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MDMA or chemically known as methylenedioxymethamphetamine acts as both a stimulant and psychedelic. The drug becomes popular because of its known effects such as:
- energizing effect
- distortions in time
- alterations in perception
- escape from reality
Users take the drug orally in a tablet or capsule form. Each of the tablets contains about 60 to 120 milligrams of MDMA. Once taken, the effects usually last about 3 to 6 hours. Taking MDMA is a habit-forming activity; users typically take the second dose as soon as the first tablet began to fade.
Today, people commonly referred MDMA as ecstasy. However, research shows that ecstasy does not only contain MDMA but a number of drugs combined that might be harmful as well.
Adulterants found in MDMA tablets purchased on the street usually include:
- over-the-counter cough suppressant (dextromethorphan)
- diet drug ephedrine
Also, as with many other drugs of abuse, MDMA users rarely used the drug alone. It is not uncommon for users to mix MDMA with other substances like alcohol and marijuana. These substances not only intensify the effect, it can also produce more detrimental health hazards when combined.
History of the MDMA
MDMA first developed in Germany during the 1900s, and serve as a parent substance for other synthetic pharmaceutical drugs. Decades after it first discovered, psychiatrists began experimenting with MDMA as a medical treatment for psychotherapy. Even though the drug never got any scientific research, formal clinical trials or received approval from the US Food and Drug Administration for human consumption.
Not until late 2000 that the drug received FDA approval for the first clinical trial. The research determined if the drug is safe to use with 2 on-going sessions of psychotherapy. But the administration of the drug needs careful monitoring in treating post-traumatic stress disorder.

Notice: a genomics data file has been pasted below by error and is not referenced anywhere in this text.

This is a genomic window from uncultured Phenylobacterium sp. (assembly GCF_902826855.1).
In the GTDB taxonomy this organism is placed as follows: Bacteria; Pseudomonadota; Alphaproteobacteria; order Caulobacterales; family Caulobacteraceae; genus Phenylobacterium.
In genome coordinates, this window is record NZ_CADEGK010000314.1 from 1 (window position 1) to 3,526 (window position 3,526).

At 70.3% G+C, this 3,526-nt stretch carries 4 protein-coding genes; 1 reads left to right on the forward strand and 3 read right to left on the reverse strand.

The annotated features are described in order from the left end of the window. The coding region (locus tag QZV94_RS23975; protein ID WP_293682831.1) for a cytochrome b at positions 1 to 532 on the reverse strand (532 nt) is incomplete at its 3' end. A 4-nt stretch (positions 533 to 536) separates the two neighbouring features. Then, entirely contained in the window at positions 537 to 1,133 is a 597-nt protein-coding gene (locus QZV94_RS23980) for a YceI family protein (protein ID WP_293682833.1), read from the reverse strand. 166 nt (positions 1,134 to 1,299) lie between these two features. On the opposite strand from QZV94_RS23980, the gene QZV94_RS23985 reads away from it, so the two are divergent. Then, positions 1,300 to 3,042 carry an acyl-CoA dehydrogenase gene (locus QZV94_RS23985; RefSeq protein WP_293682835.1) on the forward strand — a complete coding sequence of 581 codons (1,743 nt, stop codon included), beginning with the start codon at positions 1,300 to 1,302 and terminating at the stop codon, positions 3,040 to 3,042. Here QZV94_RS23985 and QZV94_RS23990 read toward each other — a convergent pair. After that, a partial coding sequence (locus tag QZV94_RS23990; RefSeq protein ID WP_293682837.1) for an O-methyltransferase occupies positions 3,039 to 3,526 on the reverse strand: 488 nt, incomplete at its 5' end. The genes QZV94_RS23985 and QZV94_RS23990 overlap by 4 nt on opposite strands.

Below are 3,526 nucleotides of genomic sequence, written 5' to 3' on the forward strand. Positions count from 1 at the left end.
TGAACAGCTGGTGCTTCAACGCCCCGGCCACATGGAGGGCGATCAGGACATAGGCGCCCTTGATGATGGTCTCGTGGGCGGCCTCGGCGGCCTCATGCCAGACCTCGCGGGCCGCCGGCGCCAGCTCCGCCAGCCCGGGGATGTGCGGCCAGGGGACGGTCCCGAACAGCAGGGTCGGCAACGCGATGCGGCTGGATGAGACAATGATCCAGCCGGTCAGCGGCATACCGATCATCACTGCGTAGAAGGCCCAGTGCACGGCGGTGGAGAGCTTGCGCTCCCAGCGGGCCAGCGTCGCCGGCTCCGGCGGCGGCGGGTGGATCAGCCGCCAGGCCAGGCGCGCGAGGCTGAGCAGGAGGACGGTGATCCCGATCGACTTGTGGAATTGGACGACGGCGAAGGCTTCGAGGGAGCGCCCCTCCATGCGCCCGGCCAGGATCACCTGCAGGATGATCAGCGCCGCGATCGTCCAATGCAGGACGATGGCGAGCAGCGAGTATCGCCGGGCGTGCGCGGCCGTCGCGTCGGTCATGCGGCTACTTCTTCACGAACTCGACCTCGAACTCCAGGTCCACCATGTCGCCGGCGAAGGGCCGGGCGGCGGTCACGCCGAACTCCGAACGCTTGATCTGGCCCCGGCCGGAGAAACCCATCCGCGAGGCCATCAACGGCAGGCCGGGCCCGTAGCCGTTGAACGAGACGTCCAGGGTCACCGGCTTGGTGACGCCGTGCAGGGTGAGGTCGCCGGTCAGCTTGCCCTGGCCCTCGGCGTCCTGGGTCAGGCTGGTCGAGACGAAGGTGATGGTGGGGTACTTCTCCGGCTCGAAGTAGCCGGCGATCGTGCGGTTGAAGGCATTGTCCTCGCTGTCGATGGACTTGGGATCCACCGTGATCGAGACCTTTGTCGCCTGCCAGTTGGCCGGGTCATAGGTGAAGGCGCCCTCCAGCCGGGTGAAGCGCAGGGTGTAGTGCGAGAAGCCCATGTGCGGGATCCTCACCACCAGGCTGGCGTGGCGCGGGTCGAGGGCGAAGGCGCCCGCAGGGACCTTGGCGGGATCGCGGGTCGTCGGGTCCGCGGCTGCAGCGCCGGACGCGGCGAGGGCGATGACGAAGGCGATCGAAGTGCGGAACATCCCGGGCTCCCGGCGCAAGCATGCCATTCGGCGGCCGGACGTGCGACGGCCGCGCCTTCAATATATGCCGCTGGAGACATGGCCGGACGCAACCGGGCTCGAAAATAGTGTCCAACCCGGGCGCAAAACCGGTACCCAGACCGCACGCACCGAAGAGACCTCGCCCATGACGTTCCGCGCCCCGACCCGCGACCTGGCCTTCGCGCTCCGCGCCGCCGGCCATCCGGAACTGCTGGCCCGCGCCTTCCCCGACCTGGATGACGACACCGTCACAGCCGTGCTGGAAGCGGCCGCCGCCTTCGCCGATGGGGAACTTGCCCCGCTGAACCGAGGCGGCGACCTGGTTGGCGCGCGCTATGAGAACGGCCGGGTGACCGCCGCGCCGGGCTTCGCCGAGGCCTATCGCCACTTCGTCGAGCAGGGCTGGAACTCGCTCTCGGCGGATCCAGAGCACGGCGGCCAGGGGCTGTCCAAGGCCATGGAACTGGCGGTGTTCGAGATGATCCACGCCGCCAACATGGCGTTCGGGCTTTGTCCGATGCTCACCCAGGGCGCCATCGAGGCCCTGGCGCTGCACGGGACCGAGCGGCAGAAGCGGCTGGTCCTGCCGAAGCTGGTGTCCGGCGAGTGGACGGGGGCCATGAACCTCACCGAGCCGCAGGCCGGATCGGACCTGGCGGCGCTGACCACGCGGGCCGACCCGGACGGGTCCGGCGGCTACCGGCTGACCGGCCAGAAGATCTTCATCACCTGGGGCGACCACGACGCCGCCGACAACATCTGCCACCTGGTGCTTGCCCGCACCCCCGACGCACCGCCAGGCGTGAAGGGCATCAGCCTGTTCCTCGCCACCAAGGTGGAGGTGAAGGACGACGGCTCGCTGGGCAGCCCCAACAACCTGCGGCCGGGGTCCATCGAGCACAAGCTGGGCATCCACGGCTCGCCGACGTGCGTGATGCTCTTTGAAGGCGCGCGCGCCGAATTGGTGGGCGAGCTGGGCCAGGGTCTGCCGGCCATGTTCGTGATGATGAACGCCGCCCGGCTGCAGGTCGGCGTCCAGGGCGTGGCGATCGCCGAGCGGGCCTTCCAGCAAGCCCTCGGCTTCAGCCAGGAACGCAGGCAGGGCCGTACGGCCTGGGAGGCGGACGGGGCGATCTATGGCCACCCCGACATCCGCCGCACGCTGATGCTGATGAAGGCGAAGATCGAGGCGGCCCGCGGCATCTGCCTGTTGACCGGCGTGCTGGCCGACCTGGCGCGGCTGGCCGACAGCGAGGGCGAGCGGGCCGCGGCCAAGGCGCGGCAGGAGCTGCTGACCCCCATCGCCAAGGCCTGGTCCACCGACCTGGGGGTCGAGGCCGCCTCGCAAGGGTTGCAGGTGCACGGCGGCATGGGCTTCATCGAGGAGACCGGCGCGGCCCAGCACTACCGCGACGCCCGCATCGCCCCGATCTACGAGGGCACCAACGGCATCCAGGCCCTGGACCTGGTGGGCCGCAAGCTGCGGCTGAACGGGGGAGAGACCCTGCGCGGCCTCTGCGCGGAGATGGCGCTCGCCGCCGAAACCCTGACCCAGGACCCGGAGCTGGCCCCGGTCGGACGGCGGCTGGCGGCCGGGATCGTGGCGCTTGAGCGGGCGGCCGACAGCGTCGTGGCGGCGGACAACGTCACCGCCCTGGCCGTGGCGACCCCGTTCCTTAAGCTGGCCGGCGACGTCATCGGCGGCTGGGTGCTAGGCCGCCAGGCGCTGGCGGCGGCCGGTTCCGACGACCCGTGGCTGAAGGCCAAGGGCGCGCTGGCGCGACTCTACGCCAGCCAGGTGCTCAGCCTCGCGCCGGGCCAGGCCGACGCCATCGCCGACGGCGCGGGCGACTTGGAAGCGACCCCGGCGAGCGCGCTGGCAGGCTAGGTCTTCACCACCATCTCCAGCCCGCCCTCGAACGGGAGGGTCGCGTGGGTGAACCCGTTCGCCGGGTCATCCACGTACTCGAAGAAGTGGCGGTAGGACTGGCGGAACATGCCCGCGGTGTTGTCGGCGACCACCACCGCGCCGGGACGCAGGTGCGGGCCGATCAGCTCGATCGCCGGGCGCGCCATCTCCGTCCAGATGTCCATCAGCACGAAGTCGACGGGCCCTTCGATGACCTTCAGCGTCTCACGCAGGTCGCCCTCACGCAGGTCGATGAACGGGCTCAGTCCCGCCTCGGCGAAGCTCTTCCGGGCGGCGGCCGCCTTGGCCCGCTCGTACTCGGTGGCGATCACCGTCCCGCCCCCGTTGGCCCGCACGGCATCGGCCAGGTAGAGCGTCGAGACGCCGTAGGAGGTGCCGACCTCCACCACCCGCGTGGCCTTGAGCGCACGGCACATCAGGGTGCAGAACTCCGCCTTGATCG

Nevertheless, the drug gained a small following among psychiatrists in the late 1970s and early 1980s, with some even calling it “penicillin for the soul”. The effects of the drug make it easier for patients to communicate during therapy sessions. It also allowed users to think their problem in a different and more in-depth perspective. It was also during this time that MDMA first started becoming available on the street.
In 1985, the U.S. Drug Enforcement Administration banned the drug and classified it as a Schedule I drug, corresponding to those substances with no proven therapeutic value.
What makes It addictive?
MDMA affects many of the neurotransmitter systems in the brain that is targeted by other addictive drugs. Few studies have attempted to assess MDMA dependency among users in the general population, and those that have been conducted have shown widely varying results, likely because of the different population samples and different types of measures used.
We do know that some MDMA users report symptoms including:
- continued use despite its physical and psychological harmful effects
- tolerance or diminished response
- withdrawal effects such as:
- loss of appetite
- depressed feelings
- and trouble concentrating
MDMA mainly gained its popularity among adolescents and young adults in the nightclub scene or weekend-long dance parties known as raves. Over the years, MDMA user profile continually changes.
Reports also indicate that use is widely spreading beyond predominantly White youth to a broader range of ethnic groups. The drug continues as to be predominantly used by White youth, but there are increasing reports of its use by African-American adults in their twenties and thirties. In New Yorks, club drugs reported having increasing non-White communities of MDMA users and distributors.
Side Effects of the Drug
MDMA can merely affect our brain by altering the activity of chemical messengers, or neurotransmitters, which enable nerve cells in the brain to communicate with one another. They drug also raises the user’s body temperature. In rare occasions, MDMS can cause severe medical conditions leading to death.
Also, MDMA causes the release of another neurotransmitter, norepinephrine, which is likely cause of the increase in heart rate and blood pressure that often accompanies MDMA use.
It has become a popular drug, in part because of the positive effects that a person may experience within an hour or so after taking a single dose. Those effects include feelings of:
- mental stimulation
- emotional warmth
- empathy toward others
- a general sense of well-being
- and decreased anxiety
In addition, users report enhanced sensory perception as a hallmark of the MDMA experience.
- Sleep Disturbances
- Lack of appetite
- Reduced interest in and pleasure from sex
- Significant reductions in mental abilities
Potential Adverse Health Effects:
- Involuntary jaw clenching and teeth grinding
- Muscle cramping
- Blurred vision
- Marked rise in body temperature (hyperthermia)
- High Blood Pressure
- Heart failure
- Kidney failure
Symptoms of MDMA Overdose:
- High Blood Pressure
- Panic attacks
- Loss of consciousness
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